Once-beaten middleweight contender Hugo Centeno Jr. says he will outbox former 154-pound champion Jermall Charlo tomorrow night in their 160-pound interim title fight on Showtime.
Hugo Centeno Jr. produced one of the most spectacular knockouts of 2017.
In his last fight, Centeno connected with a counter left hook that knocked Immanuwel Aleem senseless in the third round August 25 in Miami, Oklahoma. That perfect punch sent Aleem to the canvas like a chopped tree and abruptly ended their scheduled 10-round bout.
It’ll take more than that to impress Jermall Charlo, Centeno’s opponent tomorrow night at Barclays Center in Brooklyn, New York.
“I’m not Immanuwel Aleem and I’ll let you all see that when April 21st gets here,” Charlo said. “It’s a whole different ball game when you get in there trying to trade with me. You better have power, so I hope he's ready for it.”
Houston’s Charlo (26-0, 20 KOs) and Centeno (26-1, 14 KOs, 1 NC), of Oxnard, California, will fight for the WBC interim 160-pound title. Whoever wins will become the mandatory challenger for the victor of a May 5 bout between unbeaten champion Gennady Golovkin and new challenger Vanes Martirosyan in Carson, California.
The 27-year-old Charlo is a heavy favorite to beat Centeno — as much as 50-1, according to multiple online sports books. Centeno senses Charlo could be overlooking him almost as much as fans and odds makers as they approach the scheduled 12-round fight that is part of a Showtime-televised tripleheader (9 p.m. ET/6 p.m. PT)—which features a main event of former world champs Adrien Broner and Jessie Vargas.
“I know a lot of people have been saying he’s been rambling and going off on Instagram and all the social media stuff,” Centeno said. “But every time he’s been doing that, I’ve been in the gym, staying focused. … I stay focused. I don’t worry about none of that. I’ve got my eye on the prize and that’s winning this world title.
“A lot of people say it’s an advantage for me because he isn’t focused and he’s looking past me. Realistically, if he does, that’s on him. I don’t wanna hear any excuses because we’ve had a lot of time to get ready. Like I said, I just stay focused and I keep my eye on the prize. And if he overlooks me or he’s not focused, that’s on him. He should know better at a level like this.”
Charlo says he isn’t overlooking Centeno. The confident Charlo is just convinced he is a vastly superior fighter destined to beat elite middleweights.
“I want to send a message to the world that I’m going to dominate the 160-pound division, while my brother proves he’s the best 154-pounder on the planet,” Charlo said, referring to his twin, WBC super welterweight champion Jermell Charlo. “Once I get my shot, you will all see what I’m talking about. Hugo Centeno Jr. is just in the way of that process. After April 21st, you’ll be able to see what I’m really made of.”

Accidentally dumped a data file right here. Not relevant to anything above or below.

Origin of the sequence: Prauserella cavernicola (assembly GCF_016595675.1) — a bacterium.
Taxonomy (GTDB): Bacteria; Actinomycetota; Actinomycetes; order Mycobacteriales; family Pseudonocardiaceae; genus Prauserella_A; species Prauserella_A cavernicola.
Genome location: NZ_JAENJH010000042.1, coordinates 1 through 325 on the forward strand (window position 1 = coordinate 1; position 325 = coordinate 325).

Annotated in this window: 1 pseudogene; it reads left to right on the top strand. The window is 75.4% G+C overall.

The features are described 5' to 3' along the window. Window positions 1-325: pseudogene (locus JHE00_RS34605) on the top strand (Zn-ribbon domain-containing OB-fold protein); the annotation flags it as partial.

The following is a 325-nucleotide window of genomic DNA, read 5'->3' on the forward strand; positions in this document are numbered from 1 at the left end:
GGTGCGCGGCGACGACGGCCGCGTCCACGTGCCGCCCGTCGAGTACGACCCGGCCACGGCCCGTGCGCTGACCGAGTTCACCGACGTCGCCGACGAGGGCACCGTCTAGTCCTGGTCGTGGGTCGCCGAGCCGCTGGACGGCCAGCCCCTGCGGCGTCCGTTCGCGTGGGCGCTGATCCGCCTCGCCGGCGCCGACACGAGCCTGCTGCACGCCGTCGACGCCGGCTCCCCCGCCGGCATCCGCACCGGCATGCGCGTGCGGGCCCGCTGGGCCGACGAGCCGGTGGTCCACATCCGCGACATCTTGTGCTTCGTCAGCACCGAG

“ I want to send a message to the world that I’m going to dominate the 160-pound division, while my brother proves he’s the best 154-pounder on the planet. ” Former Super Welterweight World Campion Jermall Charlo
It’s tough to know what to make of Charlo’s last win. The former IBF junior middleweight champion stopped Jorge Sebastian Heiland in the fourth round of their WBC elimination match July 29 at Barclays Center.
Argentina’s Heiland clearly came to the ring with an injured left leg, though, which he hid from the New York State Athletic Commission and everyone else involved in the fight. That injury inhibited Heiland as soon as their fight started and prevented him from even standing up straight as Charlo clobbered him.
Charlo dropped Heiland once apiece in the second and fourth rounds, before their one-sided fight was stopped.
“With the talent that Jermall has,” Centeno said, “I would’ve thought he would’ve finished the fight a lot faster, especially with his opponent being hurt.”
A bruised rib suffered during sparring caused Centeno to postpone this fight from its original date of March 3. He says he is completely healthy, unlike Heiland, and said he will demonstrate that by out-boxing Charlo.
Centeno contends he won’t make the same mistake Heiland and others have committed by trading with the hard-hitting Charlo. The patient contender intends to use his jab to slow Charlo’s aggression, but Charlo’s formidable blend of speed and power has proven problematic for each of his first 26 opponents.
“He’s a very strong puncher,” Centeno said. “He has shown that. But I believe he’s a strong puncher to someone that’ll stay there [in front of him] and will make the mistake of staying flat-footed or taking his shots.”
The 27-year-old Centeno will fight for the third time since his lone loss — a 10th-round technical knockout to Poland’s Maciej Sulecki (26-0, 10 KOs) in June 2016. The greatest lesson Centeno learned from that defeat is to stop taking training for granted, as if he simply could get in shape, show up and beat whoever was placed in front of him.
The mild-mannered Centeno thinks Charlo needs to be humbled as well.
Centeno believes Julian Williams, a common opponent, was beating Charlo before Charlo clocked Williams with an overhand right that led to a fifth-round knockout in December 2016. Charlo, who floored Philadelphia’s Williams once in the second round and twice in the fifth, was ahead by the same score, 38-37, on all three cards when the fifth round began.
Nevertheless, Centeno—whose fight with Williams resulted in a no-contest—is certain Charlo hasn’t proven anything in his one fight at middleweight.
“A lot of people are saying, ‘Oh, well Jermall is the uncrowned king at 160,’” Centeno said. “And it’s kind of hard to crown him at 160 because he just got there. I mean he was a great fighter at 154. But he really hasn’t fought anybody at 160 yet.”
For a closer look at Charlo vs Centeno, check out our fight page.